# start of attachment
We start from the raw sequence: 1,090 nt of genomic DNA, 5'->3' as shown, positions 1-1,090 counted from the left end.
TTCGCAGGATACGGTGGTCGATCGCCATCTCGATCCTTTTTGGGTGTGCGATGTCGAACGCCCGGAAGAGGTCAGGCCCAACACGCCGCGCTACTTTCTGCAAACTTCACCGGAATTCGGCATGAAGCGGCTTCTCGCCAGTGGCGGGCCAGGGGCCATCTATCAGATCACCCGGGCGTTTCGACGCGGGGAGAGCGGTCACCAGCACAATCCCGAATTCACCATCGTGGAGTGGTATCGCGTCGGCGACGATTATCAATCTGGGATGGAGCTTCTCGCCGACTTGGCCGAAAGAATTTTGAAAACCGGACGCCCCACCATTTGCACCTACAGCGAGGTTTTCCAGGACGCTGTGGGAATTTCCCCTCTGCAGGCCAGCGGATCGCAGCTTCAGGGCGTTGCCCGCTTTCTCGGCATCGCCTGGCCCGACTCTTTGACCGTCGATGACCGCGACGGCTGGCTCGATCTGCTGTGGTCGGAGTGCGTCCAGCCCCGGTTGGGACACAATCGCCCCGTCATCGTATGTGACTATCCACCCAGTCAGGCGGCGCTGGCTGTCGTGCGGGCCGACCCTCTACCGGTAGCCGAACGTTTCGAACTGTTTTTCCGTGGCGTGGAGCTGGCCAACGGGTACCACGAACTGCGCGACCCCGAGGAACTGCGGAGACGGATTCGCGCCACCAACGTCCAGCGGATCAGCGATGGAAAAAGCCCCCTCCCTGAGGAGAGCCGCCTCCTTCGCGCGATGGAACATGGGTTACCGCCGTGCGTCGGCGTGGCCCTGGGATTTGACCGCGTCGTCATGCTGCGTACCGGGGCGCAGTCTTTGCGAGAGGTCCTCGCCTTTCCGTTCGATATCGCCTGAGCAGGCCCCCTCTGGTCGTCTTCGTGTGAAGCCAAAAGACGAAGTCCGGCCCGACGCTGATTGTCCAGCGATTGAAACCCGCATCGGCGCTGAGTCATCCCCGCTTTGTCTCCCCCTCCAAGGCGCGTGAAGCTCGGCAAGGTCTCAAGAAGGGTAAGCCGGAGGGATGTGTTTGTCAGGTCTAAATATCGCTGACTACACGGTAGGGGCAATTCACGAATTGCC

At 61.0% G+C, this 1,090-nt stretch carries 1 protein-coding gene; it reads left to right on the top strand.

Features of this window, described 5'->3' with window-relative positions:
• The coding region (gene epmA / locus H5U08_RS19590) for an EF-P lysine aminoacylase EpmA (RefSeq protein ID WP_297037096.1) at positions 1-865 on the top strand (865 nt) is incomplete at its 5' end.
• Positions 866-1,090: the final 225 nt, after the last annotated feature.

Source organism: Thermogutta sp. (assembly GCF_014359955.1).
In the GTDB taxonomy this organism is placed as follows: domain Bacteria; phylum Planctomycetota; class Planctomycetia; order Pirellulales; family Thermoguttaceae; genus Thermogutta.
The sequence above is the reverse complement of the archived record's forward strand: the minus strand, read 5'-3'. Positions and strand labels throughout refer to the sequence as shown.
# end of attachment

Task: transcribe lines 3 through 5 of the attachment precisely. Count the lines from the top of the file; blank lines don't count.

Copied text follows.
At 61.0% G+C, this 1,090-nt stretch carries 1 protein-coding gene; it reads left to right on the top strand.

Features of this window, described 5'->3' with window-relative positions:
• The coding region (gene epmA / locus H5U08_RS19590) for an EF-P lysine aminoacylase EpmA (RefSeq protein ID WP_297037096.1) at positions 1-865 on the top strand (865 nt) is incomplete at its 5' end.